As discussed in Sect. 4, a friction angle of \(\varphi =32.9^{\circ }\) and dilatancy angle of \(\psi =7.3^{\circ }\) can be attributed to Dresden clay. Considering the solution of MohrCoulomb with \(\theta _C=45^{\circ } + \varphi /2\), we should be expecting an inclination of \(\theta _C=61.4^{\circ }\) which is a clear overestimation for both the results of FE and SPARC.

However, the solution of Roscoe with \(\theta _R=45 + \psi /2\) would predict a \(\theta _R=48.6^{\circ }\) which seems to be a more realistic estimation both for FE and SPARC.

As for the thickness and inclination of the shear bands acquired by FE methods using a Hypoplastic constitutive model, Tejchman and Wu have shown in Tejchman and Wu (1996) that the inclination and thickness of the shear band are dependent on the spatial discretization. In a further investigation, Tejchman and Bauer (1996) benefit from the results of an extension of the Hypoplastic model for polar continuum with a characteristic length, the so-called mean grain diameter \(d_{50}\). Their results show, the thickness of the shear band is the same for a fine and coarse mesh. In order to realistically simulate the thickness of the shear zone within a polar continuum, the size of the finite element should be smaller than \(5\cdot d_{50}\). As it can be seen in Figs. 11b and 12b, the shear band acquired for FE calculations show an inclination of almost \(52^{\circ }\) and a width of 0.028 m which is almost equal to the width of 4 elements.

In Figs. 11c, e, f and  12c, e, f, results of SPARC for a homogeneous setup and for different number of particles are presented. As can bee seen, for the lower number of 180 particles, shear bands are not clearly formed and deformation seems to localize on the two corners of up-left and down-right. This phenomenon can be so explained, that in case of homogeneous setup, the shear bands appear as a result of the accumulated error in each time-step, and with less number of particles, the accumulation stays smaller which can lead to later occurrence of shear bands or no meaningful occurrence of shear bands.

For more number of 231 particles, the shear band has a “v” shape at the middle bottom of the specimen and has a thickness, containing almost 6 particles (see Fig. 12c), while for more number of 299 particles (see Figs. 11e, 12e), the shear band is not as thick as by 231 particles and contains almost 4 particles. Furthermore, for 299 particles, shear bands have a symmetric shape not only along \(x_1\) axis, but also along \(x_2\) axis.

As for the inclination, the acquired shear bands for more particles (299) have a slightly larger angle as those acquired for 231 particles which fits better to the solution of Roscoe.

From the acquired symmetric shape, and the larger inclination angle, it can be deduced that for SPARC, the same as for FE methods, the denser the particles, the better the shear bands can be simulated.

Concluding remarks

In this paper, we have shown that linear approximation method used in SPARC can model the formation of shear bands, with or without implemented imperfection. The comparison with simulation result using the Finite Element method indicates that both models can simulate shear bands and strain localization when an initially weak zone has been implemented, however, FE is not capable of building any shear band starting from homogeneous conditions. As Abaqus uses the weak formulation, the equilibrium is not fulfilled for every single integration point, but for the whole problem. Starting from a homogeneous field leads to a homogenous solution for the whole field and for all all calculation steps. As a result, no shear bands can develop. SPARC uses the strong formulation to solve the differential equations. Therefore, the equilibrium is fulfilled at every single particle with a prescribed tolerance. SPARC is capable of simulating shear bands even when the specimen has an initially homogeneous setup, this is due to the numerical inaccuracy and error accumulation in the domain. However, this corresponds the reality for experiments with homogeneous setup, that shear bands still occur.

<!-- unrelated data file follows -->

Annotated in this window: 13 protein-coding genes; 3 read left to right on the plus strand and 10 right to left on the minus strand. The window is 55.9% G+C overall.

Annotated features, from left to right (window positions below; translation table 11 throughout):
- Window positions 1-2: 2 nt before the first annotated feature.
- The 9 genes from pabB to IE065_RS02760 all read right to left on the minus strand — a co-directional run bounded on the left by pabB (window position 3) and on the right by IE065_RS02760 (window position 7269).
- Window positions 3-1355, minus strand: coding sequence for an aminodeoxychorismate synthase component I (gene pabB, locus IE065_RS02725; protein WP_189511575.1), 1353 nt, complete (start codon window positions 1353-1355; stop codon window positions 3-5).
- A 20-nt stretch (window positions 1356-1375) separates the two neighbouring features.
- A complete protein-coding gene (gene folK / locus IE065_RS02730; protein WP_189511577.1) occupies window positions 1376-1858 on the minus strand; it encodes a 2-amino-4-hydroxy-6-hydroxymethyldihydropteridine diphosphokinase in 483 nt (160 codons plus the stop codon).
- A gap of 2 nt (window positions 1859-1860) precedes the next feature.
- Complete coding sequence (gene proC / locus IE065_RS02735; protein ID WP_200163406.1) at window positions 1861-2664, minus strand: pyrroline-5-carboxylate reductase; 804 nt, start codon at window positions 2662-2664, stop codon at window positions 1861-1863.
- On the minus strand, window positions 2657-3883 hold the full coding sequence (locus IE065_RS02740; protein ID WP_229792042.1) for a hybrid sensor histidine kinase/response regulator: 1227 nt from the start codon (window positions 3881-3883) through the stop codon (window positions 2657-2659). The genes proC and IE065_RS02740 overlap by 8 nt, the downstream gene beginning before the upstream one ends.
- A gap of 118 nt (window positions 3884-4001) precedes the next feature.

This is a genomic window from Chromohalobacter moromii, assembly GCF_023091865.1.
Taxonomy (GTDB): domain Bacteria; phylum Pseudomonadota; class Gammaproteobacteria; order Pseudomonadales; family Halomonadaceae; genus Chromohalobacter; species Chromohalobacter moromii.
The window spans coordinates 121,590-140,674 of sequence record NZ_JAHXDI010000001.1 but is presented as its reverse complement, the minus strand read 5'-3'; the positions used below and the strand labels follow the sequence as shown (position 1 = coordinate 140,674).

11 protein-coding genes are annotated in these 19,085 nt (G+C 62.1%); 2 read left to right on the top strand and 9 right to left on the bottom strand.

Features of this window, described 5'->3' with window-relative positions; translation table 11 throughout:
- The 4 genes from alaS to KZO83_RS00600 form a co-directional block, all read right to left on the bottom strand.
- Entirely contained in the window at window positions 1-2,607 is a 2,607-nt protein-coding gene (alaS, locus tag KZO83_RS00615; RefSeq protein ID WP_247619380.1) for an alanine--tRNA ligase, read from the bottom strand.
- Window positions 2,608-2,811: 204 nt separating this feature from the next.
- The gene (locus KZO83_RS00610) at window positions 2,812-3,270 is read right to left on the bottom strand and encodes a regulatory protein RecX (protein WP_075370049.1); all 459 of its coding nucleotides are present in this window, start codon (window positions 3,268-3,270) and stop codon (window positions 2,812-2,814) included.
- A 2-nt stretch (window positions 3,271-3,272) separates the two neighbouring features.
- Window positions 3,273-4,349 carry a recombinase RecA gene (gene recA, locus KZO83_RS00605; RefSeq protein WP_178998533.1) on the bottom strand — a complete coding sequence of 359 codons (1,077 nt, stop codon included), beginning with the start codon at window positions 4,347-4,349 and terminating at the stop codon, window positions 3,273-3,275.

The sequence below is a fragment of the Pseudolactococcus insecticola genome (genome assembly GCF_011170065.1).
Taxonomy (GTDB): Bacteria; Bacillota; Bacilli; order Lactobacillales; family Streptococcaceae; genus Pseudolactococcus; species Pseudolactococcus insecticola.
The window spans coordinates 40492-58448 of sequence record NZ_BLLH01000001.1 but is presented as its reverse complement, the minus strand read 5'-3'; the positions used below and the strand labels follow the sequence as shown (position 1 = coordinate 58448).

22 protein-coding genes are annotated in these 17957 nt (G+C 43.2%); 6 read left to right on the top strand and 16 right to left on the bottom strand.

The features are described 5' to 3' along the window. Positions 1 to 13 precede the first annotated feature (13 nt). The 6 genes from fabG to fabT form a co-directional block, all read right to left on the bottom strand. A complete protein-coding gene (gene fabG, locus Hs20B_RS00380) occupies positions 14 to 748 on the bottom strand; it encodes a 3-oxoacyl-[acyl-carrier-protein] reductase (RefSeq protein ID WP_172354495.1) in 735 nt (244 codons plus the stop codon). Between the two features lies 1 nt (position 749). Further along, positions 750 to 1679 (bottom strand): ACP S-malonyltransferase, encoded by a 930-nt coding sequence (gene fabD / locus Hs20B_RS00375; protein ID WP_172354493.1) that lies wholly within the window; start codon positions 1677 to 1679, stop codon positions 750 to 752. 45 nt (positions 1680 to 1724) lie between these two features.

Simulations with different number of particles with SPARC have demonstrated that the density of particles also plays a role in shape, thickness and orientation of shear bands and the denser the particles, the better the shear bands can be reproduced in the framework of SPARC.

Results of simulations with SPARC and FE with implemented imperfection and the same number of particles or nodes, have shown that the inclination and shape of shear band from both methods is comparable and almost similar. One can deduce that simulation of shear bands is not strongly dependent on the applied numerical method, but mainly on the density of particles, mesh size, or the implemented constitutive method, as discussed e.g. in Sect. 6 for constitutive models, developed for polar continuum.

The idea of using the velocity gradient and the stretching tensors in the framework of SPARC, provides a more comprehensive structure for dealing with large deformations such as strain localization in granular materials. Furthermore, it offers the advantage that the stretching tensor can be directly used as an input of many constitutive models such as hypoplasticity and barodesy. As for further numerical investigation of shear bands, it is aimed to develop SPARC for saturated conditions and conduct the same biaxial tests for hydromechanically coupled conditions and investigate the development of shear bands for both dense and loose samples and to compare the results with the experimental investigations on undrained biaxial tests.